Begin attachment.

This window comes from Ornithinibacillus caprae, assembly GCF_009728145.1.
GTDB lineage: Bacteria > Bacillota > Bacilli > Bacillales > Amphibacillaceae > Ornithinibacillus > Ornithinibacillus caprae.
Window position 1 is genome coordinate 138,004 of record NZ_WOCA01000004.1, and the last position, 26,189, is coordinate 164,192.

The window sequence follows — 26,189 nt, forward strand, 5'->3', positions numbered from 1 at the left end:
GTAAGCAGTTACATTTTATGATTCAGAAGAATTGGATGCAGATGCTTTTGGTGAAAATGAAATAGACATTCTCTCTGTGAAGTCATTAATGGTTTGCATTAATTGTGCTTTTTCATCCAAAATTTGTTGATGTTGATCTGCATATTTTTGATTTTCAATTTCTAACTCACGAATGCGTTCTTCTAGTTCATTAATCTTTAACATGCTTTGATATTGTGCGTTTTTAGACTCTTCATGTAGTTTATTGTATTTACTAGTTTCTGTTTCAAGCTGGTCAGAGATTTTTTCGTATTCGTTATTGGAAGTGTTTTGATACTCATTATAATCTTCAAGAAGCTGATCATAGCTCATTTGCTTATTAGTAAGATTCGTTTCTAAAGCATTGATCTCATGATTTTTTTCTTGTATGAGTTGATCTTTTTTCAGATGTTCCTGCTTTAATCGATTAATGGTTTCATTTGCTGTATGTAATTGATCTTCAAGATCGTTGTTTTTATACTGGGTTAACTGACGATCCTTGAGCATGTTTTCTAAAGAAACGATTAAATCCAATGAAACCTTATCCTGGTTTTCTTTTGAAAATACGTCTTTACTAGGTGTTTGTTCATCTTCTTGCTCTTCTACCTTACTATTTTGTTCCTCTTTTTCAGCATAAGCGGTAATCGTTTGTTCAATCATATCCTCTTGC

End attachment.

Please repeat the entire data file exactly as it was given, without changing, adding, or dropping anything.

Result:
This window comes from Ornithinibacillus caprae, assembly GCF_009728145.1.
GTDB lineage: Bacteria > Bacillota > Bacilli > Bacillales > Amphibacillaceae > Ornithinibacillus > Ornithinibacillus caprae.
Window position 1 is genome coordinate 138,004 of record NZ_WOCA01000004.1, and the last position, 26,189, is coordinate 164,192.

The window sequence follows — 26,189 nt, forward strand, 5'->3', positions numbered from 1 at the left end:
GTAAGCAGTTACATTTTATGATTCAGAAGAATTGGATGCAGATGCTTTTGGTGAAAATGAAATAGACATTCTCTCTGTGAAGTCATTAATGGTTTGCATTAATTGTGCTTTTTCATCCAAAATTTGTTGATGTTGATCTGCATATTTTTGATTTTCAATTTCTAACTCACGAATGCGTTCTTCTAGTTCATTAATCTTTAACATGCTTTGATATTGTGCGTTTTTAGACTCTTCATGTAGTTTATTGTATTTACTAGTTTCTGTTTCAAGCTGGTCAGAGATTTTTTCGTATTCGTTATTGGAAGTGTTTTGATACTCATTATAATCTTCAAGAAGCTGATCATAGCTCATTTGCTTATTAGTAAGATTCGTTTCTAAAGCATTGATCTCATGATTTTTTTCTTGTATGAGTTGATCTTTTTTCAGATGTTCCTGCTTTAATCGATTAATGGTTTCATTTGCTGTATGTAATTGATCTTCAAGATCGTTGTTTTTATACTGGGTTAACTGACGATCCTTGAGCATGTTTTCTAAAGAAACGATTAAATCCAATGAAACCTTATCCTGGTTTTCTTTTGAAAATACGTCTTTACTAGGTGTTTGTTCATCTTCTTGCTCTTCTACCTTACTATTTTGTTCCTCTTTTTCAGCATAAGCGGTAATCGTTTGTTCAATCATATCCTCTTGC